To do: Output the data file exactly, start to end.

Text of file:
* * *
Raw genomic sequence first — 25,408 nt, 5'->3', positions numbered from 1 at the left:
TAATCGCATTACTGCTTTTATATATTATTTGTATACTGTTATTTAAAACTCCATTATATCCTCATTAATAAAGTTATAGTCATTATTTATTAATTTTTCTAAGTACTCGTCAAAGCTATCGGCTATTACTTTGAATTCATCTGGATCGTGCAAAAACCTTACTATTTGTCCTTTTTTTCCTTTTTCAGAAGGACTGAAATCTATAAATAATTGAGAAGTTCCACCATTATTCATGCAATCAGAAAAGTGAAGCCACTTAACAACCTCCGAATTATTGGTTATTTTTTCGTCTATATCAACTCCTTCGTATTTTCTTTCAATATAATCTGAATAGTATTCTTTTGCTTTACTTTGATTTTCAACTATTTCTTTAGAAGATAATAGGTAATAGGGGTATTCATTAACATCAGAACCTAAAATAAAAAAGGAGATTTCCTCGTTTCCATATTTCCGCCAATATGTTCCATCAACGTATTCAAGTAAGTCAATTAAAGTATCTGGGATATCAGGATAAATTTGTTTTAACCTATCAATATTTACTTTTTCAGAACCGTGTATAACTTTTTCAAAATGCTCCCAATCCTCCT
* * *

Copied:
Raw genomic sequence first — 25,408 nt, 5'->3', positions numbered from 1 at the left:
TAATCGCATTACTGCTTTTATATATTATTTGTATACTGTTATTTAAAACTCCATTATATCCTCATTAATAAAGTTATAGTCATTATTTATTAATTTTTCTAAGTACTCGTCAAAGCTATCGGCTATTACTTTGAATTCATCTGGATCGTGCAAAAACCTTACTATTTGTCCTTTTTTTCCTTTTTCAGAAGGACTGAAATCTATAAATAATTGAGAAGTTCCACCATTATTCATGCAATCAGAAAAGTGAAGCCACTTAACAACCTCCGAATTATTGGTTATTTTTTCGTCTATATCAACTCCTTCGTATTTTCTTTCAATATAATCTGAATAGTATTCTTTTGCTTTACTTTGATTTTCAACTATTTCTTTAGAAGATAATAGGTAATAGGGGTATTCATTAACATCAGAACCTAAAATAAAAAAGGAGATTTCCTCGTTTCCATATTTCCGCCAATATGTTCCATCAACGTATTCAAGTAAGTCAATTAAAGTATCTGGGATATCAGGATAAATTTGTTTTAACCTATCAATATTTACTTTTTCAGAACCGTGTATAACTTTTTCAAAATGCTCCCAATCCTCCT